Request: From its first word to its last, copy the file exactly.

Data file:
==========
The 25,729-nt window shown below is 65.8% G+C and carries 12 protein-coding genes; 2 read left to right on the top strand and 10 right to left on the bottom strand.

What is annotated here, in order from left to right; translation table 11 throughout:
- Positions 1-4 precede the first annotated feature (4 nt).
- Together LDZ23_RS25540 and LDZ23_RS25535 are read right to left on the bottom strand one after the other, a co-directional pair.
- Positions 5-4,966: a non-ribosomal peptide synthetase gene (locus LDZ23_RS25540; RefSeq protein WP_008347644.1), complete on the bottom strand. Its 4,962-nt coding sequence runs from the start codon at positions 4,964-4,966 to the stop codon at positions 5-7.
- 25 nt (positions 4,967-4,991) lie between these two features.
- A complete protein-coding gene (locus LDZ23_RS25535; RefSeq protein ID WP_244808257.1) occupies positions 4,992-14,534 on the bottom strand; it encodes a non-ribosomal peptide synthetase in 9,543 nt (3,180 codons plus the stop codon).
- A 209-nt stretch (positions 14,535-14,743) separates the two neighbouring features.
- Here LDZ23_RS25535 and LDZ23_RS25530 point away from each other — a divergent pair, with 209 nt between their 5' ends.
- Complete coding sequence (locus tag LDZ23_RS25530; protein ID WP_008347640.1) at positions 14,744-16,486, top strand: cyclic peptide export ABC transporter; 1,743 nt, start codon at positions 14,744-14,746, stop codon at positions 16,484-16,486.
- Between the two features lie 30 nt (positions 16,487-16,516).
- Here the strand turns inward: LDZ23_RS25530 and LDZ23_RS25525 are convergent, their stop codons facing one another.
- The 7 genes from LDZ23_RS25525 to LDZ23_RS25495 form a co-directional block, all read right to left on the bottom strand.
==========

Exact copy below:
The 25,729-nt window shown below is 65.8% G+C and carries 12 protein-coding genes; 2 read left to right on the top strand and 10 right to left on the bottom strand.

What is annotated here, in order from left to right; translation table 11 throughout:
- Positions 1-4 precede the first annotated feature (4 nt).
- Together LDZ23_RS25540 and LDZ23_RS25535 are read right to left on the bottom strand one after the other, a co-directional pair.
- Positions 5-4,966: a non-ribosomal peptide synthetase gene (locus LDZ23_RS25540; RefSeq protein WP_008347644.1), complete on the bottom strand. Its 4,962-nt coding sequence runs from the start codon at positions 4,964-4,966 to the stop codon at positions 5-7.
- 25 nt (positions 4,967-4,991) lie between these two features.
- A complete protein-coding gene (locus LDZ23_RS25535; RefSeq protein ID WP_244808257.1) occupies positions 4,992-14,534 on the bottom strand; it encodes a non-ribosomal peptide synthetase in 9,543 nt (3,180 codons plus the stop codon).
- A 209-nt stretch (positions 14,535-14,743) separates the two neighbouring features.
- Here LDZ23_RS25535 and LDZ23_RS25530 point away from each other — a divergent pair, with 209 nt between their 5' ends.
- Complete coding sequence (locus tag LDZ23_RS25530; protein ID WP_008347640.1) at positions 14,744-16,486, top strand: cyclic peptide export ABC transporter; 1,743 nt, start codon at positions 14,744-14,746, stop codon at positions 16,484-16,486.
- Between the two features lie 30 nt (positions 16,487-16,516).
- Here the strand turns inward: LDZ23_RS25530 and LDZ23_RS25525 are convergent, their stop codons facing one another.
- The 7 genes from LDZ23_RS25525 to LDZ23_RS25495 form a co-directional block, all read right to left on the bottom strand.